Talking Texts with .NET Core, Cognitive Services and Azure Storage - Twilio
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Talking Texts with .NET Core, Cognitive Services and Azure Storage

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Imagine you are driving along in your car and your phone beeps, letting you know that a text message has come in.  We all know it’s beyond dangerous to read a message whilst driving, it’s a pet hate of mine when I see people doing it, so why not get your text message phoned through to you? Hands-free, of course!

This post will show you how to create talking texts using Twilio, .NET Core, Cognitive Services and Azure Storage.

We will build an application that will convert incoming SMS into speech using the Speech Service, currently in preview, on Microsoft Cognitive Services.  We will then use Twilio to call your mobile and play the speech recording.

Let’s get started.

What you will need

I will be developing this solution in Visual Studio 2017 on Windows.  However, you can certainly use VS Code for cross-platform development.  Either is available from the Microsoft site.

Overview

We are going to write a fair bit of code today so let’s have a look at an overview of what we need to do.

  • When a text message comes into Twilio, Twilio will make an HTTP POST request to our application endpoint.
  • Our application will then call a method in the Controller that will get the body of the incoming text, and pass it along to the TextToSpeechService
  • The TextToSpeechService will then use the body to make a call to Azure Speech Service which will return an MP4
  • We will then save this MP4 to Azure Blob Storage and return the path to the MP4 back to the Controller
  • We then use the Twilio NuGet package to create a TWIML response which instructs Twilio what to do for the call.  In this case, play our soundbite and hang-up.

Download the Outline Project

To get you started I have created an outline project which you will need to download or clone from GitHub.  The completed project can be found on the completed branch.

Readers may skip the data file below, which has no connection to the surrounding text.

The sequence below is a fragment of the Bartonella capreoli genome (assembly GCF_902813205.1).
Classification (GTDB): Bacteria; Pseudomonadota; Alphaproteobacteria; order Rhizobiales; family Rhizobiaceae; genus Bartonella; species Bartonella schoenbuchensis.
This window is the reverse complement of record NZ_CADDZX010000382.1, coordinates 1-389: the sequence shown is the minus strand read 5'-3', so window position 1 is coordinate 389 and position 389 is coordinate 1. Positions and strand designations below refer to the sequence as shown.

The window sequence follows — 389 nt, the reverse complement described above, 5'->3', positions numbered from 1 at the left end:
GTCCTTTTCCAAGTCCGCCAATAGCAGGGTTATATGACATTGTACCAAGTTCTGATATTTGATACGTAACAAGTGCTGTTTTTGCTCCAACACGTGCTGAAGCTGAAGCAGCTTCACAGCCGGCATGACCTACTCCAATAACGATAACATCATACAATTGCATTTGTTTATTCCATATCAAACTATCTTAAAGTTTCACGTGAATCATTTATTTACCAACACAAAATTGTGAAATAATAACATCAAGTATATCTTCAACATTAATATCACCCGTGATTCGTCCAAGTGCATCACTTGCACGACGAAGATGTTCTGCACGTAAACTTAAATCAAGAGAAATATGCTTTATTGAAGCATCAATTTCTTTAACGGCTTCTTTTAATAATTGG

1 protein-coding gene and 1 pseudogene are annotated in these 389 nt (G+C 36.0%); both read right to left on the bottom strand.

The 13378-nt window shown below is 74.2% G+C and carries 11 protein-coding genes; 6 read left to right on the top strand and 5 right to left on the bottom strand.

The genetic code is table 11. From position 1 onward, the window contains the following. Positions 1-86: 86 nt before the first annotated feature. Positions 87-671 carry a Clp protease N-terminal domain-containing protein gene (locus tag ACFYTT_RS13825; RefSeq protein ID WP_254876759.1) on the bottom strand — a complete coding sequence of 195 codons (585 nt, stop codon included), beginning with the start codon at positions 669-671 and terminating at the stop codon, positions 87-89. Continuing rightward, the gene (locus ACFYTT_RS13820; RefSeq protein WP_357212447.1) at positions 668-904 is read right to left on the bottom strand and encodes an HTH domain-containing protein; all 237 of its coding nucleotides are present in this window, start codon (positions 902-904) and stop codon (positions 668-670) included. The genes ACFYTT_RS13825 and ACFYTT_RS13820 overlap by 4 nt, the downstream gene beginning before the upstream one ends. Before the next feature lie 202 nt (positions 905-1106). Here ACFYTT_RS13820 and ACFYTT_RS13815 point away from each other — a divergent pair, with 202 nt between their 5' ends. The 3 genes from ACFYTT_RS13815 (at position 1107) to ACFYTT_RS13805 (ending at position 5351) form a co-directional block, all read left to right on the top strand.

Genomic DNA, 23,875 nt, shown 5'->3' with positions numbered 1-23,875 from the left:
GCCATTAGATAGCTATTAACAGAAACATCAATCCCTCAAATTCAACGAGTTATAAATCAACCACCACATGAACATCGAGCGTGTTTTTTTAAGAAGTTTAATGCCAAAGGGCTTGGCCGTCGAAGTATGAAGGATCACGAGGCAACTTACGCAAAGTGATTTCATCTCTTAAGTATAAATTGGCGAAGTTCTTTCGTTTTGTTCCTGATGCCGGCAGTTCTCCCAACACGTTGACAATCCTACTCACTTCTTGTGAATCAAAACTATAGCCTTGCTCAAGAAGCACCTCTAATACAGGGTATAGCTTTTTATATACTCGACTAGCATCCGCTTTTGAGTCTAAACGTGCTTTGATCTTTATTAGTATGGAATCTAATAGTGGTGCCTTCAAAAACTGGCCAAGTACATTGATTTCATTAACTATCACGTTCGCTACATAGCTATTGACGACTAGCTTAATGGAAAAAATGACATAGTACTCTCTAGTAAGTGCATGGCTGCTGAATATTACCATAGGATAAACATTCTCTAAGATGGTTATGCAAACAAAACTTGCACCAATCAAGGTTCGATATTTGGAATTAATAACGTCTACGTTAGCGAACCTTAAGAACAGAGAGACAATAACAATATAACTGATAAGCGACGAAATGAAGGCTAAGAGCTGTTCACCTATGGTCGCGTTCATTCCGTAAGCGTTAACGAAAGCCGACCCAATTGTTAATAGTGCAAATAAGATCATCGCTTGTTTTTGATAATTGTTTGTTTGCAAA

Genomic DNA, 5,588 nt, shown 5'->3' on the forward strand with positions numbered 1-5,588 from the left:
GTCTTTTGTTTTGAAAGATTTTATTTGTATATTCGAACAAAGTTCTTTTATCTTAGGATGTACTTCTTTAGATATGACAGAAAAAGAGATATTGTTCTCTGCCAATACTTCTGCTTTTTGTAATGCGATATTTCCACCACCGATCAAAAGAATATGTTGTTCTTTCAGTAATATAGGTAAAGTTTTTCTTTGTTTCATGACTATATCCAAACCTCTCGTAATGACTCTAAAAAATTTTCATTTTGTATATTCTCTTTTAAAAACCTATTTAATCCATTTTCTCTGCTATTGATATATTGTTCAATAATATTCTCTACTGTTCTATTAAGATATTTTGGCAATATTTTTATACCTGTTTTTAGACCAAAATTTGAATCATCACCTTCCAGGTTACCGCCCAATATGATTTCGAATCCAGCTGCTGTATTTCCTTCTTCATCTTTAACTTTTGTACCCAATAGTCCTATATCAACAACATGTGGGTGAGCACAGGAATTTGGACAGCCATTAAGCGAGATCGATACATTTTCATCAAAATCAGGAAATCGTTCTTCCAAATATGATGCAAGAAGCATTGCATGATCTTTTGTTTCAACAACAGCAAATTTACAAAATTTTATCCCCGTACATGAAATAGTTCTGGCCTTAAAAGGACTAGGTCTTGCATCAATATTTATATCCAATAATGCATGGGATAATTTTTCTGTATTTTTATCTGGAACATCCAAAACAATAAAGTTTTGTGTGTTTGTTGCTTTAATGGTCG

The outline project has three folders;

  • Controllers; this folder has the default ValuesController and the one we shall be editing, the SpeechController
  • Services; this folder has both the AuthenticationService and TextToSpeechService files as well as their respective interfaces.
  • Models; this folder has all the models needed to map your appsettings.json and also the models needed for the requests.

Let’s restore the NuGet packages to ensure we have them all downloaded, build and run the project to make sure all is in order.

The project comes with a default controller from the dotnet template called ValuesController, which I leave in for debugging purposes, so we should see ["value1","value2"] displayed in the browser.

Configuring App Settings

We will need to map the various keys from Azure, Twilio and Cognitive Services into the appsettings.json file.  These keys are sensitive so I suggest using User Secrets to help prevent you committing them to a public repository by accident.  Check out this blog post on User Secrets in a .NET Core Web App if you’re new to working with User Secrets.
Add the following configuration to your secrets.json file, inserting your own values in the relevant places.

"TwilioAccount": {
    "AccountSid": "ACCOUNT_SID",
    "AuthToken": "AUTH_TOKEN"
  },
  "CsAccount": {
    "SubscriptionKey": "COGNITIVE_SERVICES_API_KEY"
  },
  "StorageCreds": {
    "Account": "STORAGE_ACCOUNT_NAME",
    "Key": "STORAGE_ACCOUNT_API_KEY" 
  }

The above code should match the code in the  appsettings.json file, but remember the appsettings.json file gets checked in to source control, so leave the values blank or use a reminder such as “value set in user secrets”.

If you look in the Startup.cs file, you will see where I have mapped the app settings to our values.

...
 services.Configure<TwilioAccount>(Configuration.GetSection("TwilioAccount"));
 services.Configure<CsAccount>(Configuration.GetSection("CsAccount"));
 services.Configure<StorageCreds>(Configuration.GetSection("StorageCreds"));
...

We can then inject these settings into any class using IOptions and the Options Pattern.

Fetching an Auth token from Cognitive Services

To enable us to talk to the Speech Service we will need to be issued an auth token from the Azure Speech Service.
To do this, let’s update the AuthenticationService.cs in the Services folder.  Add the following code, where we create a new HTTP request with the Token API URI and our Azure Speech Service subscription key to receive our auth token:

...
public async Task<string> FetchTokenAsync()
{
  using (var client = new HttpClient())
  {
     client.DefaultRequestHeaders.Add("Ocp-Apim-Subscription-Key", _subscriptionKey);
     var uriBuilder = new UriBuilder(FetchTokenUri);

     var result = await client.PostAsync(uriBuilder.Uri.AbsoluteUri, null);